The Ghost of Flight 401

    by John G. Fuller

   Reviewed by Theresa Welsh

- Can the repeated and widely-reported ghost appearances
of a dead crew member of a crashed airliner
prove the existence of life after death?

THE FACTS    Eastern Air Lines Flight 401 (a Lockheed L-1011-1 Tristar jet) crashed into the Florida Everglades on December 29, 1972, killing 97 of 163 passengers and the Captain and Flight Engineer. The cause of the crash was determend to be that the flight crew were busy trying to figure out why a landing gear indicator light was on and so failed to notice that the autopilot had become disconnected. The aircraft gradually lost altitude and crashed, the first crash of this type of wide-body aircraft.

Collecting Stories of Contact

It seems apparent that John G. Fuller did not think he had enough material to write this story as the straight tale of Flight 401 going down in the Everglades, then chronicling the ghost appearances that followed. Instead, Fuller chose to inject himself in his narrative and tell in detail how he got interested in these ghost stories (he was on airplanes a lot and heard stories about ghosts from the cabin attendants), how he collected the stories (from airline personnel who mainly wanted to remain anonymous), and how he himself became convinced of their truthfulness (through his own psychic contact with the deceased). He seemed exceptionally sensitive to the possible ridicule this story might arouse. Yet, the story pulled him in and he became increasingly interested in any small detail that might shed light on these reports from airline personnel of seeing and interacting with the forms of men known to have died in the crash.

The sheer number of witnesses to the ghosts make the stories believable. What I found the most amazing was the witnesses who saw the pilot or Flight Engineer as totally solid bodies, and in a few instances, these ghosts actually talked with the living! As apparition stories go, these are first-rate.

But the author gets bogged down in his attempts to find some way to wrap up his book. He opts to use a ouija board, and he succeeds in getting through to Flight Engineer Don Repo. The exchange with Repo is compelling, but such an approach invites criticism. To the skeptics who say "when you're dead, you're dead" the evidence from a ouija board will never be accepted.

The Flight Engineer who Could Not Leave his Plane, Even After Death

Fuller makes it clear his main interest here is in confirming whether life goes on after death. It is a subject about which he himself had no clear belief (Fuller, a prolific author, died in 1990), but we can assume he found his own personally convincing evidence of continued existence through his research for this book. For Don Repo, the dead Flight Engineer, one can say that the accident was something even his spirit could not let go of, could not accept. His spirit remained close by the airplane and the family he loved. Fuller explains how mediums he contacted performed a "soul rescue" to try to help Repo's spirit move on. His wife and daughter believed they were conversing with him once Fuller met with them and they all made contact through the oija board. It's hard to imagine the guilt the flight crew would feel after such a terrible accident, that killed 100 people. It's not surprising that their souls would be too restless to move on and might haunt the Eastern L1011 planes, as they apparently did.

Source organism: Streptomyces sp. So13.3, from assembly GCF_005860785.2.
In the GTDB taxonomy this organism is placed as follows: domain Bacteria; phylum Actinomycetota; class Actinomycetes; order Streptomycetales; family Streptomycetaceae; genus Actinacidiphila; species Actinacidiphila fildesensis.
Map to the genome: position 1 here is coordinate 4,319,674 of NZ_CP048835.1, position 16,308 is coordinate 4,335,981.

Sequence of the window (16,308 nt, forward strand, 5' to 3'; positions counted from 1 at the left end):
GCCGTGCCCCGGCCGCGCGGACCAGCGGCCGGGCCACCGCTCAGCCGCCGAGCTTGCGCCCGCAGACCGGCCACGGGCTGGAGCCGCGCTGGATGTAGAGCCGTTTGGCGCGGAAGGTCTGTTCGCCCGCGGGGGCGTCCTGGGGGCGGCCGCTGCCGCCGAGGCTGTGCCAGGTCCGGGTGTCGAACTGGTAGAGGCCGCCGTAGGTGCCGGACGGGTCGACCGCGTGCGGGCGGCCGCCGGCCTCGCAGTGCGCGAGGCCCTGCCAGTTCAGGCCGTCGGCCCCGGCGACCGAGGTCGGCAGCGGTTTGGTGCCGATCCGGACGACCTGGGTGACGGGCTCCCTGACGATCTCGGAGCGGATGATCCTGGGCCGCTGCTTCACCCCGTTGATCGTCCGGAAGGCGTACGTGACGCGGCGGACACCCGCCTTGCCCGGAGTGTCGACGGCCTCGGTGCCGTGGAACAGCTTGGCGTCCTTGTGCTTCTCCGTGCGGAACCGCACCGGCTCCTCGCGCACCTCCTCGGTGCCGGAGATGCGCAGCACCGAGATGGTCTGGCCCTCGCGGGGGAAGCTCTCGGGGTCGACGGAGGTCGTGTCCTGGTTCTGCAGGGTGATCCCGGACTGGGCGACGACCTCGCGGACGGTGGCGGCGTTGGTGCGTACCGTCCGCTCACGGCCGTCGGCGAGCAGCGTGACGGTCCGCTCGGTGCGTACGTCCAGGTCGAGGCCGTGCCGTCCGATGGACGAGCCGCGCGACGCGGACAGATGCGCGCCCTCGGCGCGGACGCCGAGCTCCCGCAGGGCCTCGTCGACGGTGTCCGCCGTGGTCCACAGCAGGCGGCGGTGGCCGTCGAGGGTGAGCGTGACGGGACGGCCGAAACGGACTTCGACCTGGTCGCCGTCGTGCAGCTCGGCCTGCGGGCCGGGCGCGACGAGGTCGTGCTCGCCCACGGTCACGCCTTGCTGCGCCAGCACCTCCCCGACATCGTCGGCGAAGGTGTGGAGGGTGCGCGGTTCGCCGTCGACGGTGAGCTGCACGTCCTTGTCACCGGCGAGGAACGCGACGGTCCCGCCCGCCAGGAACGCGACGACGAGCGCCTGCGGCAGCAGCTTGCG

Compelling Accounts, But Belief is Personal

A difficult story to tell, for sure. John G. Fuller does his best, but there will always be those who think he simply made it up or that the witnesses were just hallucinating. How can you ever prove you saw a ghost? How can you prove that ghosts are the souls of those who have passed on? And how many can believe that those souls can manifest as solid people, looking just like they did before they died? If they all saw what they say they saw, what does it mean about life after death? You can't read this book without doing some serious thinking about this subject.

Click this link to go to the page for this book: The Ghost of Flight 401

John G. Fuller is the author of another book about contact with people who die in flight. His book, The Airmen Who Would Not Die, examines two historic crashes (an airplane and a dirigible) and the subsequent contacts between the deceased and living people. See my review of this book.

For a more recent take on contact with the dead, I suggest Bonnie McEneaney's book, Messages: Signs, Visits, and Premonitions from Loved Ones Lost on 9/11, about the aftermath of the 9/11 tragedy, as survivor's felt the presence of those who died on that day. This book is well-written and includes first-hand stories from many different people who experienced some type of what they believe was contact with their lost loved ones. See below for links to my review and the books' Amazon pages.

 See my review of The Airmen Who Would not Die and
See the page - The Airmen Who Would Not Die.

 See my review of Messages: Signs, Visits, and Premonitions from Loved Ones Lost on 9/11
by Bonnie McEneaney and
See the page - Messages: Signs, Visits, and Premonitions from Loved Ones Lost on 9/11.


More Books About Spirit Contact

See my review of The Messengers for information about Spritist beliefs.

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